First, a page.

The temperature dependence of the parabolic rate constant versus temperature is displayed in FIG. 8. The p(B)-type data ((111), Box A) are displayed as an example, all the other substrates show a similar dependence. Usually, the rate constant is independent of substrate doping and oxidation process itself because the limiting condition is the diffusivity of the oxidant. As FIG. 8 displays, the steam oxidation time in the RTP system does not lead to a parabolic growth especially for the data at 825° C. (see FIG. 7). The activation energy of Deal and Grove is 0.70 eV. Compared to their maximum oxidation time of 10 hours the WRTO times are 120 times shorter. In our case the reaction limited oxidation at the interface is separated from the diffusion limited oxidation. Even the dry RTO data from Fukuda et al. (1.74 eV) result in larger activation energies for the parabolic growth rate constant than Deal and Grove (1.23 eV).
The linear growth rate constant versus doping concentration.
Most data presented for the oxidation kinetics in literature are only valid for lightly doped silicon substrates (resistivity greater than 1 ohm-cm) which are intrinsic at oxidation temperature. For heavily doped substrates a Doping-Enhanced Oxidation (DEO) effect is observed, as reported by P. Balk. The Si--SiO2 System, Elsevier, Amsterdam, 1988. In FIG. 9 the linear rate constant on doping concentration is displayed for 1150° C. Within the error bars no significant DEO effect is visible. At 1150° C. the influence of the temperature on the oxide growth is higher than the bulk doping concentration whereas at 965° C. the effect is vice versa (FIG. 9). Balk states a linear increase of the B/A-value at 900° C. (dry oxidation) and phosphorus dopant concentrations higher than 4×1019 cm-3. The DEO effect is mainly caused by an increase of the linear growth rate with increasing doping concentration, whereas the parabolic growth rate stays constant over the concentration interval. Balk reports a stronger, more obvious behavior for much higher doping concentrations (>1020 cm-3).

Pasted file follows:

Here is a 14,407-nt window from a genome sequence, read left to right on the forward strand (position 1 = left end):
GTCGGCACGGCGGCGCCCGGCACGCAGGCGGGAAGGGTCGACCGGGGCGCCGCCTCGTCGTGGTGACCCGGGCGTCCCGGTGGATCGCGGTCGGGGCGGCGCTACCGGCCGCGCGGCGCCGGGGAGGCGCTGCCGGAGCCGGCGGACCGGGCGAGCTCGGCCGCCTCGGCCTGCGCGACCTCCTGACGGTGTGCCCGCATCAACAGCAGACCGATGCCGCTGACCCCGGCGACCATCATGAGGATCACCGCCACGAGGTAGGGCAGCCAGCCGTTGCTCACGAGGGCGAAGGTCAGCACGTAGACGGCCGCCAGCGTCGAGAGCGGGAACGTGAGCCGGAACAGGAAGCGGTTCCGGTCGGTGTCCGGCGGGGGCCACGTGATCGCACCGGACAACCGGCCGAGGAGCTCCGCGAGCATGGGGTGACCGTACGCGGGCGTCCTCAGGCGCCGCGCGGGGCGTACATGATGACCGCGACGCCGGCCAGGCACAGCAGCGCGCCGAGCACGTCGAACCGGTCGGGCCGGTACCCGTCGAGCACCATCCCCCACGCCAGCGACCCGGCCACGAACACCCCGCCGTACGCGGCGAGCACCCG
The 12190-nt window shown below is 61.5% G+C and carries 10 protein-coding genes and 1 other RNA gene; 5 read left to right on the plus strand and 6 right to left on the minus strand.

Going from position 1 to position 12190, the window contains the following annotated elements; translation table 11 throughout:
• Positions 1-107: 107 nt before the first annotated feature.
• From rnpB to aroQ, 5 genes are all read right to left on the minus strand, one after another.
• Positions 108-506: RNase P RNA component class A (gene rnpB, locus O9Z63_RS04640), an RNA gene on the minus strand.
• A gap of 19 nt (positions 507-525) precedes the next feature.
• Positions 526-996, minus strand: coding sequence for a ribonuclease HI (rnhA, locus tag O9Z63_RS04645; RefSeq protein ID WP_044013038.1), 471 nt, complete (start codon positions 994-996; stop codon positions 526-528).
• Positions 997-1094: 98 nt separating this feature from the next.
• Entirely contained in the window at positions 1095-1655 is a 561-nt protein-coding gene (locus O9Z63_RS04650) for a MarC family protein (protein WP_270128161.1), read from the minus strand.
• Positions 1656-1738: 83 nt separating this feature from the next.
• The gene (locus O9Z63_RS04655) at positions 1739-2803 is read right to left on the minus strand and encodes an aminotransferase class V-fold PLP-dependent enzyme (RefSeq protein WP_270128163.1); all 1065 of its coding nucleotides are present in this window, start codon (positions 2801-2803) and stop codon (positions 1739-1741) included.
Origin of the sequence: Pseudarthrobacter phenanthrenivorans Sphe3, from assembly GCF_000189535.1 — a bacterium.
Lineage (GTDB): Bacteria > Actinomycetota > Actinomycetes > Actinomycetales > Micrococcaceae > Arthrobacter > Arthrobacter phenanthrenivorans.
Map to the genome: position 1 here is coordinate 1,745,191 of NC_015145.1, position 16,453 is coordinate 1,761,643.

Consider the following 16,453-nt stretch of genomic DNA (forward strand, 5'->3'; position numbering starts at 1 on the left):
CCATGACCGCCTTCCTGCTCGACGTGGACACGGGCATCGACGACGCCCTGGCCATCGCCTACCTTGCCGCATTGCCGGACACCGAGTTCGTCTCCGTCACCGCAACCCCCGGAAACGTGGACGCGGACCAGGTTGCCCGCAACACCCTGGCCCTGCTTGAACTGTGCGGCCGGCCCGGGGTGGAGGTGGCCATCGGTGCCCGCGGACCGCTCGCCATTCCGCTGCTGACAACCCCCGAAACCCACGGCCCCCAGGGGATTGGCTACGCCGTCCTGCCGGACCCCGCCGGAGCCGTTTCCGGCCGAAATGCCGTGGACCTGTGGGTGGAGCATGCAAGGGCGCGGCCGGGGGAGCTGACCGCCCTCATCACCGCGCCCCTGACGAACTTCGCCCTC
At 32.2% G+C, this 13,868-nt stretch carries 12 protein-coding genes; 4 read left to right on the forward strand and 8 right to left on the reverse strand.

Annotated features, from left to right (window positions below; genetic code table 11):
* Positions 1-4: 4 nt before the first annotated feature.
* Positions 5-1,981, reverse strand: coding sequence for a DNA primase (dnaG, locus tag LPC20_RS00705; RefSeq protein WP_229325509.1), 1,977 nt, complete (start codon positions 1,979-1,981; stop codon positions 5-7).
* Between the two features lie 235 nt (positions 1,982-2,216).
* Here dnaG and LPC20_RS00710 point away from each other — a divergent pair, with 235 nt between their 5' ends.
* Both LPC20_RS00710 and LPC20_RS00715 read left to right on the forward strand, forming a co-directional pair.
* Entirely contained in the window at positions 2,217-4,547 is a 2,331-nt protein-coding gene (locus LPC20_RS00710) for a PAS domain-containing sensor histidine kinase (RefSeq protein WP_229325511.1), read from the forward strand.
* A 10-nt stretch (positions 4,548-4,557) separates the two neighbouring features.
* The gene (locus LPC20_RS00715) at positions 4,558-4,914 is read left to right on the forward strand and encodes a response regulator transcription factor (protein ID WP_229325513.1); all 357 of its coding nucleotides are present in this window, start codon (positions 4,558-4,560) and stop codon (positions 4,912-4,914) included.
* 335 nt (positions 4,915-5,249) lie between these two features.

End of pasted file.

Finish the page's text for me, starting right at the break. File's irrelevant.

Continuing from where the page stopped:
Electrical Breakdown Characteristics
The chemistry of wet oxidation at the silicon--silicon dioxide interface is not yet fully understood. (R. B. Fair, "Diffusion and oxidation of silicon" in MICROELECTRONICS PROCESSING: CHEMICAL ENGINEERING ASPECTS, Eds. Dennis W. Hess and Klavs F. Jensen, American Chemical Society, Washington, 1989, pp. 265-323). The electron acceptor attribute of SiOH and the electron donor behavior of SiH is accepted. Therefore proper control of oxidation and annealing conditions with respect to hydrogen (water) is a crucial step in the technology for a high quality oxide with good electrical breakdown characteristics. The influence of hydrogen in SiO2 films on silicon is described by Revesz in J. Electrochem. Soc. 126 122-130, (1979).
For more uniform oxides with few defects Deal used a small addition of HCl for protection from metal contamination during batch furnace processing. Our RTP results indicate that the technology of additional HCl or TCA is not necessary. The preliminary excellent electrical breakdown results demonstrate this impressively. A pure dry oxidization for 240 sec at 1050° C. gives 118 Å oxide thickness with a defect density (DD) (<0.1 coulomb/cm2 for 1 cm2 capacitors) of 0.51 and a yield of 99%. A pure wet oxidization for 30 sec at 1050° C. gives DD=0.51 with a yield of 97%. For our experiments we used a 1050° C., 30 s wet oxidation process with 91% H2 O composition and a Post Oxidation Anneal (POA). The POA drives the hydrogen remaining in the film out, decreases DD, and increases yield. The thermal budget for all POA was 1100° C. 30 s. Variations of the gas ambient during the POA lead to slight differences in the yield (POA(GOI I): 100% O2, POA(GOI II): 90% N2 and 10% O2; POA(GOI III), POA(GOI IV): 100% N2). These experiments are performed with 125 mm n(As)-type epi-wafers (epi-layer resistance 0.25 ohm-cm, substrate resistivity <5 milliohm-cm).